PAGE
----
Animals

Why Dogs Pee in Their Bowls and Other Pet Behaviors Explained

We ask experts to decode the mysterious activities of our furred and feathered friends.Sunday, January 7, 2018

By Liz Langley
A dog stands before a dish in Bartlesville, Oklahoma. Canines can be territorial about resources, such as food and living space.

We took some of our readers' pet questions to animal behaviourists for translation, and hope their answers gives a few furry—or feathered—friends a happier existence. (Read why pets are so good for us.)

Mirror, Mirror

Gaia Restrepo calls Priprie, her female pearly conure—a small emerald green parrot native to Brazil—"the Queen of Mirrors."

"She loves looking at her reflection" in mirrors throughout the house, Restrepo says, but Restrepo asked us why the parrot has been acting particularly aggressive toward a mirror in her cage.

A blue budgrerigar—also known as a common parakeet—checks itself out in the mirror.

For starters, Priprie doesn't know it's her—self-recognition is rare among animals, says Bob Mulvihill, an ornithologist at the National Aviary in Pittsburgh. Among birds, only pigeons and magpies understand that the animal in the mirror is themselves. 

Pigeons even recognize themselves in a video after a delay of seven seconds.

So despite their smarts, parrots aren’t known to recognise their reflections, Mulvihill says. It’s likely Priprie either sees her reflection as a potential competitor—hence the aggressive activity—or a potential friend.

If she were to gently nibble at her reflection, that would be an example of a friendly behaviour called "allo preening," or grooming another individual, Mulvihill says.

As advised by Bob Mulvihill, Restrepo put a perch for Priprie near a mirror.

Since Priprie’s obsession with mirrors isn’t destructive or harmful, Mulvihill suggests providing her with a perch by the mirror so she can enjoy the extra "company."

Screen Taste

When my cat, Wasabi, watched some made-for-cats videos featuring flitting, chirping birds, he got so excited he bit the screen.

Obviously he liked the show, but I wondered if visuals-only stimulation, like TV or laser pointers, can be frustrating, since he can’t actually catch anything.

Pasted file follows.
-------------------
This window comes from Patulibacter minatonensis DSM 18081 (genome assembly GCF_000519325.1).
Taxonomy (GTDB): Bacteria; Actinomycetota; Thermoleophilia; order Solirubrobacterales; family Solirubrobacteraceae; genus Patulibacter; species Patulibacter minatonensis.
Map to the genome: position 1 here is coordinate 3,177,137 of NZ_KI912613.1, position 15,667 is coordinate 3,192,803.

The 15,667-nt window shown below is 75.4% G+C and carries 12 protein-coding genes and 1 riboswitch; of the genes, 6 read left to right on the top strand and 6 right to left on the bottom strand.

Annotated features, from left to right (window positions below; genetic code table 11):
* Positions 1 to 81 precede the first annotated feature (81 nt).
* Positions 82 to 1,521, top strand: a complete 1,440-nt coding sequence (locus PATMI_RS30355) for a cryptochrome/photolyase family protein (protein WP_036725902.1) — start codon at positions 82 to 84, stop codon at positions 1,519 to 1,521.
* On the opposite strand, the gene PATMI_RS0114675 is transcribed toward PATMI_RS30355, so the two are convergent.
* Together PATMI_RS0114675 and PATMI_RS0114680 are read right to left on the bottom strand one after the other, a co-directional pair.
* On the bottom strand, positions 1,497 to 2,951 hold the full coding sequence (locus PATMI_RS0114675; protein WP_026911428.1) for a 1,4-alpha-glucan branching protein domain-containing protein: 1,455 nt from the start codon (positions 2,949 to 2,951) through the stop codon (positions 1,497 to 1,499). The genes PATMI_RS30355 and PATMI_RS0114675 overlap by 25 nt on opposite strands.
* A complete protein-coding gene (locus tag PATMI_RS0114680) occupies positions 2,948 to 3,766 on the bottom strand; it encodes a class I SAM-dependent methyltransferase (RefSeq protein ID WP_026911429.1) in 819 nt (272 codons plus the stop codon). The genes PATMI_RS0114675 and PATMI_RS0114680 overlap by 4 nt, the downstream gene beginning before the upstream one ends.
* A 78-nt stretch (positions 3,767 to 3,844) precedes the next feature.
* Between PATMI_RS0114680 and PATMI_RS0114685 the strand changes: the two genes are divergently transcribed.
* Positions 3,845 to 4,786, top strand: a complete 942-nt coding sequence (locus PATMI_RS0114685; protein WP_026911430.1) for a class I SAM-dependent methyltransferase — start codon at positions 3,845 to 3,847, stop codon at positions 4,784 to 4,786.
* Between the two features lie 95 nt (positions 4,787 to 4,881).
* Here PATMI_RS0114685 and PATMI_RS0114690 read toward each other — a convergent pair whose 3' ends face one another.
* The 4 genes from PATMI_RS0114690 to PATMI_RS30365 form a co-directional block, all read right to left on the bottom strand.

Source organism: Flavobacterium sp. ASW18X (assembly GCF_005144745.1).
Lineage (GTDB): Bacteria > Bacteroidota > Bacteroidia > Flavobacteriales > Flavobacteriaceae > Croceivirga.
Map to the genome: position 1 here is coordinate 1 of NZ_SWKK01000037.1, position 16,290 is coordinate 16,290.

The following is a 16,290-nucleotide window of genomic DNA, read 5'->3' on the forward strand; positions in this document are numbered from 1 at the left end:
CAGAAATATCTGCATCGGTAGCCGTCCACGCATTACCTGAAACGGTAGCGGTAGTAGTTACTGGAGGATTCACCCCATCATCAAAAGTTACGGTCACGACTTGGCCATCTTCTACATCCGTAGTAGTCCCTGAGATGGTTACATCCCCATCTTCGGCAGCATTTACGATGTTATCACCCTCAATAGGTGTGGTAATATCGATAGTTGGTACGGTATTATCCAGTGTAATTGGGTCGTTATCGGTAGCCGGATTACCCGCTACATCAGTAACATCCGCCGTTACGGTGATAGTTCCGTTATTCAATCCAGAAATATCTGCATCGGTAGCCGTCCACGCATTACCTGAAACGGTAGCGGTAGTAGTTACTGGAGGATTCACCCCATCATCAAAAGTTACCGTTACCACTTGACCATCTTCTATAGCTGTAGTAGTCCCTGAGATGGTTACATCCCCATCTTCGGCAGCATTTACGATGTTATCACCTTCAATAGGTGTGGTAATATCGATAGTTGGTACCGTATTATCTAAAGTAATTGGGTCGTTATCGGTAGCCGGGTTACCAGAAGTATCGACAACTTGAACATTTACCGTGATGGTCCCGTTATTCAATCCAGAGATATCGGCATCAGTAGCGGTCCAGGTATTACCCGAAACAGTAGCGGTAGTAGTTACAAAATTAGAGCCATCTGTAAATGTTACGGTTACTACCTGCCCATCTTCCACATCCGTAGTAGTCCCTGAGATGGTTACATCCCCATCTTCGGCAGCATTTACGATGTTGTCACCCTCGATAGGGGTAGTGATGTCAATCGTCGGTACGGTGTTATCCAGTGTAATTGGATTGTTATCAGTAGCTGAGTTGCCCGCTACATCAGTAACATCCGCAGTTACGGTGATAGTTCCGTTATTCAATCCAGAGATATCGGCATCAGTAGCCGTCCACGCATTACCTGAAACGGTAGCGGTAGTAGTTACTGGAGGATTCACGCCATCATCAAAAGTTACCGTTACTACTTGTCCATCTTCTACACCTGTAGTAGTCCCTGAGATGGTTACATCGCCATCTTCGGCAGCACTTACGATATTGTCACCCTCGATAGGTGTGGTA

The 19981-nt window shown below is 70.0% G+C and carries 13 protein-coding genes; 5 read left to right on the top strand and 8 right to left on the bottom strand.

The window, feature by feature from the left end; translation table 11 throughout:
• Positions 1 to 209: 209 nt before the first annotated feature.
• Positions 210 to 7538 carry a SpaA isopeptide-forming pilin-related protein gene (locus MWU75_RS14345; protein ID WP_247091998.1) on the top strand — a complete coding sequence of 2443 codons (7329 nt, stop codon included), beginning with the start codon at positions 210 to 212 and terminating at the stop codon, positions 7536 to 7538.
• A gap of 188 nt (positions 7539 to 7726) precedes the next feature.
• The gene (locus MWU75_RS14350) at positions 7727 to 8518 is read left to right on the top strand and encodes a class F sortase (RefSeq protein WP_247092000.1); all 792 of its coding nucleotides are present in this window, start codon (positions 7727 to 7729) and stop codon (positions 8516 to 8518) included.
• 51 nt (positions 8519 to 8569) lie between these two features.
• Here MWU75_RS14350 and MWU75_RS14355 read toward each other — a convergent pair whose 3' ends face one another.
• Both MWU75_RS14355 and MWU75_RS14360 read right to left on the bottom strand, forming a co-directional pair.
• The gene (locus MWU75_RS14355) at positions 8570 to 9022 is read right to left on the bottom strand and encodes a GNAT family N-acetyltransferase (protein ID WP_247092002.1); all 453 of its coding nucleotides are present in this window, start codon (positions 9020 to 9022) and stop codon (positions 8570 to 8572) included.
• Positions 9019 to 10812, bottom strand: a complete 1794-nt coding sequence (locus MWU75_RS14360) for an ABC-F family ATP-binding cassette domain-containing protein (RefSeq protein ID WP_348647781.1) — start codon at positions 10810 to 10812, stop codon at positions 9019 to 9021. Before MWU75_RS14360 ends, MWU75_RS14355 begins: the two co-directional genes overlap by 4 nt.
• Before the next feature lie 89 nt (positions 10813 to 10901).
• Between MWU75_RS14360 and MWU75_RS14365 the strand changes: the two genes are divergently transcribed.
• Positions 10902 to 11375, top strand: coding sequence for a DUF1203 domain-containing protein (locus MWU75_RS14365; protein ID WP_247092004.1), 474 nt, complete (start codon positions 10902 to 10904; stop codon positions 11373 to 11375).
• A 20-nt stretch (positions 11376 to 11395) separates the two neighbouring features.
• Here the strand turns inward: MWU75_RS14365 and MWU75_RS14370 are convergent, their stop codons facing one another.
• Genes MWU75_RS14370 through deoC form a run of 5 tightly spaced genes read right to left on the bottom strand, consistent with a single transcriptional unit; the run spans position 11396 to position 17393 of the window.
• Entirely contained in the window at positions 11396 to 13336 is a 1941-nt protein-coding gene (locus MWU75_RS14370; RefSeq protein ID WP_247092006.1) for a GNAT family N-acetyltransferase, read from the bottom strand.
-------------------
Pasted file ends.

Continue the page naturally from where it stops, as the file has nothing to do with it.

John Bradshaw, an expert in cat behavior at the UK’s University of Bristol, says by email that while there is no research on the subject, cats may get annoyed because they can't actually touch—or attack—what they're seeing. (Read what do cats think about us? You may be surprised.)

That's especially true because “play behaviour is so closely related to predatory behaviour in cats," Carlo Siracusa, of the University of Pennsylvania School of Veterinary Medicine, adds by email.

General Boots, a mixed-breed cat, at the Capital Humane Society in Lincoln, Nebraska.

Neither expert said this frustration is harmful to your cat, and emphasised ways to enhance play. For instance, to keep your cat happy watching TV, Bradshaw suggests keeping toys by the screen. Siracusa keeps treats nearby when he entertains his cat with a laser pointer.

Dog Psychology, With a Silent Pee

Joyce Jefferson wondered why her dogs urinate in their food dishes if they’re not collected right away.

It’s not a food review.

This is likely a territorial marking behavior, “either [on] the area where the dog eats, or the actual bowl,” says Leticia Fanucchi, an animal behaviorist at Washington State University.

Because Jefferson has more than one dog, the canines are likely competing for resources—whether it's food, dishes, or space. 

In some cases, underlying anxiety or being bullied by another dog can trigger a pet to mark its territory. Feeding pets in separate areas can help, Fanucchi says, and so can using ceramic or stainless steel bowls instead of plastic, which retains a dog’s odour. (Related dog facial expressions change when watched by humans.)

We’re so thankful our friends just put wine charms on their glasses.

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